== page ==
SNP in the vitamin D receptor (VDR) gene is associated with risk of lower respiratory infections. The influence of genetic variation in the vitamin D pathway resulting in susceptibility to upper respiratory infections (URI) has not been investigated. We evaluated the influence of thirty-three SNP in eleven vitamin D pathway genes (DBP, DHCR7, RXRA, CYP2R1, CYP27B1, CYP24A1, CYP3A4, CYP27A1, LRP2, CUBN and VDR) resulting in URI risk in 725 adults in London, UK, using an additive model with adjustment for potential confounders and correction for multiple comparisons. Significant associations in this cohort were investigated in a validation cohort of 737 children in Manchester, UK. In all, three SNP in VDR (rs4334089, rs11568820 and rs7970314) and one SNP in CYP3A4 (rs2740574) were associated with risk of URI in the discovery cohort after adjusting for potential confounders and correcting for multiple comparisons (adjusted incidence rate ratio per additional minor allele ≥1·15, Pfor trend ≤0·030). This association was replicated for rs4334089 in the validation cohort (Pfor trend=0·048) but not for rs11568820, rs7970314 or rs2740574. Carriage of the minor allele of the rs4334089 SNP in VDR was associated with increased susceptibility to URI in children and adult cohorts in the United Kingdom.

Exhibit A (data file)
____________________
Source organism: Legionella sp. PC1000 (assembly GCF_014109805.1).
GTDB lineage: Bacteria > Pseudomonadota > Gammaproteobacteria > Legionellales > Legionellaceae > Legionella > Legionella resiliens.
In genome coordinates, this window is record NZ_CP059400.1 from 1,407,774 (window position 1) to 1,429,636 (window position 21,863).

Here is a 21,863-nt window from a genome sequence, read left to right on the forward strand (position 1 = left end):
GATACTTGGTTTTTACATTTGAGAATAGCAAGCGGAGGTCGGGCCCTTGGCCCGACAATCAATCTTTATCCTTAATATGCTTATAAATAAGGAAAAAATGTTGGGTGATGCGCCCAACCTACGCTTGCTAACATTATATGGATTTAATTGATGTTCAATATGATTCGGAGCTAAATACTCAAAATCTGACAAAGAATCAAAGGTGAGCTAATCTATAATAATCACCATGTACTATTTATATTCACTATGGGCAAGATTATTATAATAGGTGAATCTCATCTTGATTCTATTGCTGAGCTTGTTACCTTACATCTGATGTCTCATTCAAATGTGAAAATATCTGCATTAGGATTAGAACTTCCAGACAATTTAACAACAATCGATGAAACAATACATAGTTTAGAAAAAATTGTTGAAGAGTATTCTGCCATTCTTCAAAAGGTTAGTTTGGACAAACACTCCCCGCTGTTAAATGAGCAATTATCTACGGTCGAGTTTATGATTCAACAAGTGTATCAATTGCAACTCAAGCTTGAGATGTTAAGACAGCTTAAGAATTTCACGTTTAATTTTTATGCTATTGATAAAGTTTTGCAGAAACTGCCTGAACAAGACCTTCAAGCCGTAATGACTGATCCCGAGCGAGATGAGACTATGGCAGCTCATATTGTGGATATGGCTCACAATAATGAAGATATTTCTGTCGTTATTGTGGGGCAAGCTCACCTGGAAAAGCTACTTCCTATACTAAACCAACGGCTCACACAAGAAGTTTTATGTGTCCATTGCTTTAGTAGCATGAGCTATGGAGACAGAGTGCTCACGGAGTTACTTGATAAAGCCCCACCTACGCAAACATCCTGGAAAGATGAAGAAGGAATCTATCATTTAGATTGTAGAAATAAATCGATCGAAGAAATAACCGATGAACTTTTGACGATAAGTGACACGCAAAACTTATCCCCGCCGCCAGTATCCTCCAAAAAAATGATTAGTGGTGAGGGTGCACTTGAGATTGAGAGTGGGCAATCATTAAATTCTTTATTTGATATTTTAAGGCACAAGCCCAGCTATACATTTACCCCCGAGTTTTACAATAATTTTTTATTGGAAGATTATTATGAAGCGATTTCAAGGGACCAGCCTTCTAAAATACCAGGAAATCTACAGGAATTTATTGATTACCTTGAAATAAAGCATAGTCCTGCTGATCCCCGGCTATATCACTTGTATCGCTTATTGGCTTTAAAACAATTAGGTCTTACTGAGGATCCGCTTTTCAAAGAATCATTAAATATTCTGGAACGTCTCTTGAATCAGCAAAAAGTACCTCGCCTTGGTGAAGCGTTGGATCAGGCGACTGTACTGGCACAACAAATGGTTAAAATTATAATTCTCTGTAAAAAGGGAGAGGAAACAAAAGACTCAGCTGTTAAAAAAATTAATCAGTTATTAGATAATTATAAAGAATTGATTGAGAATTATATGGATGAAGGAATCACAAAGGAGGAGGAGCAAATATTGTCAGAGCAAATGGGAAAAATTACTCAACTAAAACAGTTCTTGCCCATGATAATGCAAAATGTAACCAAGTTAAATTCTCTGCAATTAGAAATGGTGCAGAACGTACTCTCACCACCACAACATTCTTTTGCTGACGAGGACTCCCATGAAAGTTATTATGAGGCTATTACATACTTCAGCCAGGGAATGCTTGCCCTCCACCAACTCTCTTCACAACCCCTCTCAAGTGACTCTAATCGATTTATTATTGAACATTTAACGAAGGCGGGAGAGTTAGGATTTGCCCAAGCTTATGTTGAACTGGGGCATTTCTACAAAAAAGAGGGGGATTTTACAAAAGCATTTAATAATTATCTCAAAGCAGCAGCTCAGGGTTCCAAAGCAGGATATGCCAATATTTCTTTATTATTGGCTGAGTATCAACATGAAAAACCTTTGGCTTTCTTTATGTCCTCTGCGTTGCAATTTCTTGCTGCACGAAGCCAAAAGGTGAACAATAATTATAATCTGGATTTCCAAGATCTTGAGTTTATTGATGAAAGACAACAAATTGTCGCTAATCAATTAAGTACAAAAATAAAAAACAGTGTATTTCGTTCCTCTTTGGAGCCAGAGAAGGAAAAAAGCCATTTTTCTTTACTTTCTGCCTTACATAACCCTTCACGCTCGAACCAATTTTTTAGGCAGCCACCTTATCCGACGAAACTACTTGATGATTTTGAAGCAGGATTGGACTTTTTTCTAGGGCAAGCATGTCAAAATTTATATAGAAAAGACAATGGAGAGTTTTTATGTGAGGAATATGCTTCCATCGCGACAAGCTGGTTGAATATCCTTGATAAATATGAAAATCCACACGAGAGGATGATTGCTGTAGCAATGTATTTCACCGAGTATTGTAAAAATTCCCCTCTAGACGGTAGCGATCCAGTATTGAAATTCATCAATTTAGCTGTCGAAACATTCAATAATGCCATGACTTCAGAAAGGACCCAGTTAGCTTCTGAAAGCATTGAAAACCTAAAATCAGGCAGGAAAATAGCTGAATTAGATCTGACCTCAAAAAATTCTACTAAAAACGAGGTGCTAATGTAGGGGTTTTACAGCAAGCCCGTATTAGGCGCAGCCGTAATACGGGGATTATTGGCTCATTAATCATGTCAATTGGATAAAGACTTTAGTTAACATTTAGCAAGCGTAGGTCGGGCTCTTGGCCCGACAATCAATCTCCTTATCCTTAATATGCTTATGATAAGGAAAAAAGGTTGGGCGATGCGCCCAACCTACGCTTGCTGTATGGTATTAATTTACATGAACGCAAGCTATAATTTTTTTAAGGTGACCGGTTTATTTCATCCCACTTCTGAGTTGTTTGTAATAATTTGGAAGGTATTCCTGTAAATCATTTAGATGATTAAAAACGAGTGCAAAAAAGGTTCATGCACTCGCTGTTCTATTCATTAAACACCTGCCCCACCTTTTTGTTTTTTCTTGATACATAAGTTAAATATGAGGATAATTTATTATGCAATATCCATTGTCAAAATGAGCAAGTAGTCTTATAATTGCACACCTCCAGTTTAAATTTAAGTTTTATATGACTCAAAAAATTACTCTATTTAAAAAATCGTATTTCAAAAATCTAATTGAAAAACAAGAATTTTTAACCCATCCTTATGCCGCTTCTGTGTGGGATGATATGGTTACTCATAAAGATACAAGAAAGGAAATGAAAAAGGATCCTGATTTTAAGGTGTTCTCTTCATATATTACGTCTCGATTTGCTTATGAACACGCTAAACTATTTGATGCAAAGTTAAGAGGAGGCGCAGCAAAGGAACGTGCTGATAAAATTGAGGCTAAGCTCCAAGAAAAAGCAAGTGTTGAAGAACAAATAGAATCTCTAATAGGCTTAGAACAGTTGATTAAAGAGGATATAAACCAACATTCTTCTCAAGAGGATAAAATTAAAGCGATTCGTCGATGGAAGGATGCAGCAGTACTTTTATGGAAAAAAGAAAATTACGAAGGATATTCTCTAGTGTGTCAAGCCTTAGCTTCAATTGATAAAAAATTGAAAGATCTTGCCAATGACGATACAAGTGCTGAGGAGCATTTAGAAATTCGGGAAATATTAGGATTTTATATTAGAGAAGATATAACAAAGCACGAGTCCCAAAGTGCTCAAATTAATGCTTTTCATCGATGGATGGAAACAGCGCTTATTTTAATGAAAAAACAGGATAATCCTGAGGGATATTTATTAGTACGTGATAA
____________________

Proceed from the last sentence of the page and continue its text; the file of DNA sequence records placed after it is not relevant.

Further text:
Maternal smoking during pregnancy (MSDP) has been linked to offspring's externalizing problems. It has been argued that socio-demographic factors (e.g. maternal age and education), co-occurring environmental risk factors, or pleiotropic genetic effects may account for the association between MSDP and later outcomes. This study provides a comprehensive investigation of the association between MSDP and a single harmonized component of externalizing: aggressive behaviour, measured throughout childhood and adolescence.
Data came from four prospective twin cohorts – Twins Early Development Study, Netherlands Twin Register, Childhood and Adolescent Twin Study of Sweden, and FinnTwin12 study – who collaborate in the EU-ACTION consortium. Data from 30 708 unrelated individuals were analysed. Based on item level data, a harmonized measure of aggression was created at ages 9–10; 12; 14–15 and 16–18.
MSDP predicted aggression in childhood and adolescence. A meta-analysis across the four samples found the independent effect of MSDP to be 0.4% (r = 0.066), this remained consistent when analyses were performed separately by sex. All other perinatal factors combined explained 1.1% of the variance in aggression across all ages and samples (r = 0.112). Paternal smoking and aggressive parenting strategies did not account for the MSDP-aggression association, consistent with the hypothesis of a small direct link between MSDP and aggression.